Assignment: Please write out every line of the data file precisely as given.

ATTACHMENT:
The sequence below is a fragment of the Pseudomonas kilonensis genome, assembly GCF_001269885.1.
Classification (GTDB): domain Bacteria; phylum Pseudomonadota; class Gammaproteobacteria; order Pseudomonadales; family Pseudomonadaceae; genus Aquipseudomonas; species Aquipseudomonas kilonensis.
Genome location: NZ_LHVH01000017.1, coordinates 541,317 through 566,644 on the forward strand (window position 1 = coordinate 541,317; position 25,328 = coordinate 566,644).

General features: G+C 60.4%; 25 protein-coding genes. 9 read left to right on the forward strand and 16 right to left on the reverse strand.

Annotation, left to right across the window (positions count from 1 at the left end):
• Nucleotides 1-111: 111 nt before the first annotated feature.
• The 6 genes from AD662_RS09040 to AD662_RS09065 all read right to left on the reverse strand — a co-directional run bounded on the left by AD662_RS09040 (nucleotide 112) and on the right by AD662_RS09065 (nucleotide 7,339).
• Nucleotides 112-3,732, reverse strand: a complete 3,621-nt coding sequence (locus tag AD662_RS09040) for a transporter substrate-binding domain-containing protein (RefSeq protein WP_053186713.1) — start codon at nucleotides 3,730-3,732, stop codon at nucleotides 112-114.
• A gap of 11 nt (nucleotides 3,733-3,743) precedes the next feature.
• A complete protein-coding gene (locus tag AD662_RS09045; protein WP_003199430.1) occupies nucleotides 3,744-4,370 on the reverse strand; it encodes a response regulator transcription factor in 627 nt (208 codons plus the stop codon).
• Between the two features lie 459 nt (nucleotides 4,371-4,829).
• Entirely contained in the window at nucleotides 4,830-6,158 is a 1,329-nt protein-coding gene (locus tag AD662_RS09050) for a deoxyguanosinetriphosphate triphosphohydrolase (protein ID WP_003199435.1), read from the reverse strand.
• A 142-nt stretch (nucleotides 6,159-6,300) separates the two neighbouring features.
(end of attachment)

The sequence below is a fragment of the Pseudomonas kilonensis genome, assembly GCF_001269885.1.
Classification (GTDB): domain Bacteria; phylum Pseudomonadota; class Gammaproteobacteria; order Pseudomonadales; family Pseudomonadaceae; genus Aquipseudomonas; species Aquipseudomonas kilonensis.
Genome location: NZ_LHVH01000017.1, coordinates 541,317 through 566,644 on the forward strand (window position 1 = coordinate 541,317; position 25,328 = coordinate 566,644).

General features: G+C 60.4%; 25 protein-coding genes. 9 read left to right on the forward strand and 16 right to left on the reverse strand.

Annotation, left to right across the window (positions count from 1 at the left end):
• Nucleotides 1-111: 111 nt before the first annotated feature.
• The 6 genes from AD662_RS09040 to AD662_RS09065 all read right to left on the reverse strand — a co-directional run bounded on the left by AD662_RS09040 (nucleotide 112) and on the right by AD662_RS09065 (nucleotide 7,339).
• Nucleotides 112-3,732, reverse strand: a complete 3,621-nt coding sequence (locus tag AD662_RS09040) for a transporter substrate-binding domain-containing protein (RefSeq protein WP_053186713.1) — start codon at nucleotides 3,730-3,732, stop codon at nucleotides 112-114.
• A gap of 11 nt (nucleotides 3,733-3,743) precedes the next feature.
• A complete protein-coding gene (locus tag AD662_RS09045; protein WP_003199430.1) occupies nucleotides 3,744-4,370 on the reverse strand; it encodes a response regulator transcription factor in 627 nt (208 codons plus the stop codon).
• Between the two features lie 459 nt (nucleotides 4,371-4,829).
• Entirely contained in the window at nucleotides 4,830-6,158 is a 1,329-nt protein-coding gene (locus tag AD662_RS09050) for a deoxyguanosinetriphosphate triphosphohydrolase (protein ID WP_003199435.1), read from the reverse strand.
• A 142-nt stretch (nucleotides 6,159-6,300) separates the two neighbouring features.